|Maine lobster buoy on Gooseberry Island granite, Deer Isle Archipelago, Stonington, Maine, USA, August|
Me: “Are you nuts! You aren’t supposed to touch those things. Not even if they are abandoned on an island.”
Paddle partner: “I wonder if it will fit in one of my kayak hatches?”
Me: “No way. Not in a Maelstrom Vaag 174 sea kayak.”
Paddle partner: “I’ll strap it on the back deck.”
|Maelstrom Vital 166, Maelstrom Vaag 174, Gooseberry Island, Deer Isle Archipelago, off Stoninton, Maine, USA|
Maine paddle buddies: Standing there in complete silence.
Everyone knows, you don’t mess with the lobstermen’s buoys or traps, on land or sea.
But we were in a minefield of “Forbidden Fruit”. It was everywhere. So tempting!
“Maybe just one, just once?”
Then it hit me too . . . I picked up a lost lobster buoy on Russ Island.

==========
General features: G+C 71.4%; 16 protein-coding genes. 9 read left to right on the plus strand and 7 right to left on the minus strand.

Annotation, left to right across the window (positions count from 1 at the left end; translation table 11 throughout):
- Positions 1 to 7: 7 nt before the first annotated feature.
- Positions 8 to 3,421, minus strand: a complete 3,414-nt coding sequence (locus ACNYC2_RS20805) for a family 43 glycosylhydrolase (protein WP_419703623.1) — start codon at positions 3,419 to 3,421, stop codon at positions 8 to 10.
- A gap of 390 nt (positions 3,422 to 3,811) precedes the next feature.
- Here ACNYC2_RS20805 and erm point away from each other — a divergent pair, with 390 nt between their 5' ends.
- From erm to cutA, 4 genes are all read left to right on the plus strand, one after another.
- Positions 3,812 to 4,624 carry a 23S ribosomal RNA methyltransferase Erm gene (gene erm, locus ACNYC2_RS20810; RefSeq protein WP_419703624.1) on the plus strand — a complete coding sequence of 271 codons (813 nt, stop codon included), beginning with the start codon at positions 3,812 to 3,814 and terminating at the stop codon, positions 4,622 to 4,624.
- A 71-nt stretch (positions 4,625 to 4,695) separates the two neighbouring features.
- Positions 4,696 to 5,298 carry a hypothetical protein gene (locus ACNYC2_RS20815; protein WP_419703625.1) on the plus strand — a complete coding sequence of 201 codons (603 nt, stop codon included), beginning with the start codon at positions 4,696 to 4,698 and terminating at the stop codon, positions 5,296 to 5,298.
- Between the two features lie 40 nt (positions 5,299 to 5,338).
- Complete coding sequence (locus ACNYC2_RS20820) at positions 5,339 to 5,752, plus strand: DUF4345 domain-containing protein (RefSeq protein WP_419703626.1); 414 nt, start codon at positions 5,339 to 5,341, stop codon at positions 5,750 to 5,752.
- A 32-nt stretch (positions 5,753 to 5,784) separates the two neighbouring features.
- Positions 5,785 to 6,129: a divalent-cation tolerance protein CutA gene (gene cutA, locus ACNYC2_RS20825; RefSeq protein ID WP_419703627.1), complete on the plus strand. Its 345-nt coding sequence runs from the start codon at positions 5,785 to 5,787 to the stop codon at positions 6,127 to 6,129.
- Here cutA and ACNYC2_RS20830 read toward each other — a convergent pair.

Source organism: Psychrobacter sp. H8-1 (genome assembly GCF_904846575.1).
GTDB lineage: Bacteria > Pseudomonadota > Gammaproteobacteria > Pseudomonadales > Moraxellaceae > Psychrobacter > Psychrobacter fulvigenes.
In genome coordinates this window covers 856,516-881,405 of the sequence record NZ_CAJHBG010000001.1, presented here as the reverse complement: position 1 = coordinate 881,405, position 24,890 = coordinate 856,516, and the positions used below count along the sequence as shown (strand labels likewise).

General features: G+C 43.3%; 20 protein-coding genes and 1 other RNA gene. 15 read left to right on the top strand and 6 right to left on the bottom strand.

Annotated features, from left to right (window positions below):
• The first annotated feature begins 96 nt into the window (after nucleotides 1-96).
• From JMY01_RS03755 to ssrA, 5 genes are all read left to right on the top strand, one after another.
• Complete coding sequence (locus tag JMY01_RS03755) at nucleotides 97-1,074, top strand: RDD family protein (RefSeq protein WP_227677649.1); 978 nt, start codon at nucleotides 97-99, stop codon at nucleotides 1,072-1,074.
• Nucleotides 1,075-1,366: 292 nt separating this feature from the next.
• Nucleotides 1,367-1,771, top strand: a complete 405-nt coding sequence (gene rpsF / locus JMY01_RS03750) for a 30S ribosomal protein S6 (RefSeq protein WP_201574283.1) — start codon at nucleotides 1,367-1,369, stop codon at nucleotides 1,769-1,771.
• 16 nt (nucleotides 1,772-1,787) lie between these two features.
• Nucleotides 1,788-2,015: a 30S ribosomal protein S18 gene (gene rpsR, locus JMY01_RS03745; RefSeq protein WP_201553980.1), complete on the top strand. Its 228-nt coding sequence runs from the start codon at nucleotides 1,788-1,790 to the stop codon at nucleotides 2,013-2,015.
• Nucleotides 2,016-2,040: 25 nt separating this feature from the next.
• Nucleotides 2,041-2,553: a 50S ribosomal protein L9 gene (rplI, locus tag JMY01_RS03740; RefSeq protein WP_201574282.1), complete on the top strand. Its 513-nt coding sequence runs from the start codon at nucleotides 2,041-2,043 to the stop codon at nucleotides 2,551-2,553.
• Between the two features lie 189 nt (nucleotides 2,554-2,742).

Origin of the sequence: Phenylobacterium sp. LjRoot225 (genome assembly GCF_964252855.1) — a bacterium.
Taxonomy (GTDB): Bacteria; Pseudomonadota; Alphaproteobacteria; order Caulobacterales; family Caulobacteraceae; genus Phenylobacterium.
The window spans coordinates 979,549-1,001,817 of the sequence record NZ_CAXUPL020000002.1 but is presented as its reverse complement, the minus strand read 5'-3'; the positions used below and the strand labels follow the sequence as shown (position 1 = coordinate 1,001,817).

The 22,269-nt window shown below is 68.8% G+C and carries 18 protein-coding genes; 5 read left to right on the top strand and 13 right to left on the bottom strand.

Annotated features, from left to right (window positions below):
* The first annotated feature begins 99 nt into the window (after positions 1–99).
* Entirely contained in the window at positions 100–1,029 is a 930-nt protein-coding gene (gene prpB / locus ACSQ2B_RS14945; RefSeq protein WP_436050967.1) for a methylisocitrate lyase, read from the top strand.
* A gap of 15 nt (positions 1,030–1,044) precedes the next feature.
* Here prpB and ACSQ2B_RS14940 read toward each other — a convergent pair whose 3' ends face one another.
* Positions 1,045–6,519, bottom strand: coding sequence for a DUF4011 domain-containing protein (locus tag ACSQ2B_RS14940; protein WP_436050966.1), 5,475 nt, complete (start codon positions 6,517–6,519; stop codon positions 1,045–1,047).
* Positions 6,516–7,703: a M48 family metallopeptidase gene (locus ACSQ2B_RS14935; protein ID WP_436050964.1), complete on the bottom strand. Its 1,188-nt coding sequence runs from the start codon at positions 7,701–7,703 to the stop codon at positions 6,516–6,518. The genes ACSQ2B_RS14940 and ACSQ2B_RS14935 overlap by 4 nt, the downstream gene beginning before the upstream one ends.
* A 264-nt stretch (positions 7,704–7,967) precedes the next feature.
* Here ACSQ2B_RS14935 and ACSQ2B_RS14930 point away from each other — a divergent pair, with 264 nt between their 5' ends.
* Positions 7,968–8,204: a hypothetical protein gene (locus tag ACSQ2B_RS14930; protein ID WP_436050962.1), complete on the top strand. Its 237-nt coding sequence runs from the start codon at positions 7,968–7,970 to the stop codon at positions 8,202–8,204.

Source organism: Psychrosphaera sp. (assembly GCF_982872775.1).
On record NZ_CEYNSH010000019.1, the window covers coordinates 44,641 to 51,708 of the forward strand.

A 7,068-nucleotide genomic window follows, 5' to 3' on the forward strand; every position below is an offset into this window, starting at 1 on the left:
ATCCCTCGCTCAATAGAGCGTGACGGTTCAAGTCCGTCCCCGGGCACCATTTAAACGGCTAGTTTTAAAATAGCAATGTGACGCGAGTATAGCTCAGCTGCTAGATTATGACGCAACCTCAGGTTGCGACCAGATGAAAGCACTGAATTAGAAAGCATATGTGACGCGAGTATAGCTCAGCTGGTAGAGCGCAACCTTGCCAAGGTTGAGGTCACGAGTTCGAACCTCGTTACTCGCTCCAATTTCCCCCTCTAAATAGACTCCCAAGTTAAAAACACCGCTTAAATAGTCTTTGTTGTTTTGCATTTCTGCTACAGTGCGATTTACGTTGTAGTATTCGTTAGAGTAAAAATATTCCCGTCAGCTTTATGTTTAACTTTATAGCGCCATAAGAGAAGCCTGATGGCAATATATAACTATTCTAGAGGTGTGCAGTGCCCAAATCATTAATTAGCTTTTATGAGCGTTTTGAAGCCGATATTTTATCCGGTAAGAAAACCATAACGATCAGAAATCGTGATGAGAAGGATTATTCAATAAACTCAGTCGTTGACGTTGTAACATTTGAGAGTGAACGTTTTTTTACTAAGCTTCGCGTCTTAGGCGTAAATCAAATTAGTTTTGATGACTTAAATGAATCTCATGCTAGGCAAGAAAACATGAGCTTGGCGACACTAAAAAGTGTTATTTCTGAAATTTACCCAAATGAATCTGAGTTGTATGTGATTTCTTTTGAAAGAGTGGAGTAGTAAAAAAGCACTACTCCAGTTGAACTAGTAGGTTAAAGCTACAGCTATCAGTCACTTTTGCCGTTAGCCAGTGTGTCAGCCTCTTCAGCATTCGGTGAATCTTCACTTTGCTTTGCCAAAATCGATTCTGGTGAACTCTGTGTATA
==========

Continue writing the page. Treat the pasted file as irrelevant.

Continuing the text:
Maine paddle buddies: Still standing there in complete silence, smiling quietly, wondering what disease had suddenly befallen their Canadian paddle mates and destroyed their common sense.
We were in the heart of Maine lobster territory in the Deer Isle Archipelago, just off Stonington on the Atlantic Ocean during the busy harvesting season in August.
We were not prepared for the temptation.
Paddle partner: “Wouldn’t this one look nice hanging up in our living room . . . ?”
Suddenly the fog in my head cleared.
What! Hanging up somewhere in our house . . . ! This big Styrofoam thing! It’s cute now, but . . .
Me: “How about we just take a picture of you with it instead and leave it here?"
"It doesn’t belong to us. Someone may come to fetch it. Like the lobster boat that owns it!”
Maine paddle buddies: “Now, that’s a fine idea.”
I’ve named this disease “The Maine lobster buoy forbidden fruit virus”.
It’s a deadly and highly contagious disease.
But, there is a cure! Here it comes!!!
What’s this all about?
See the first Maine Events
(c) The BaffinPaddler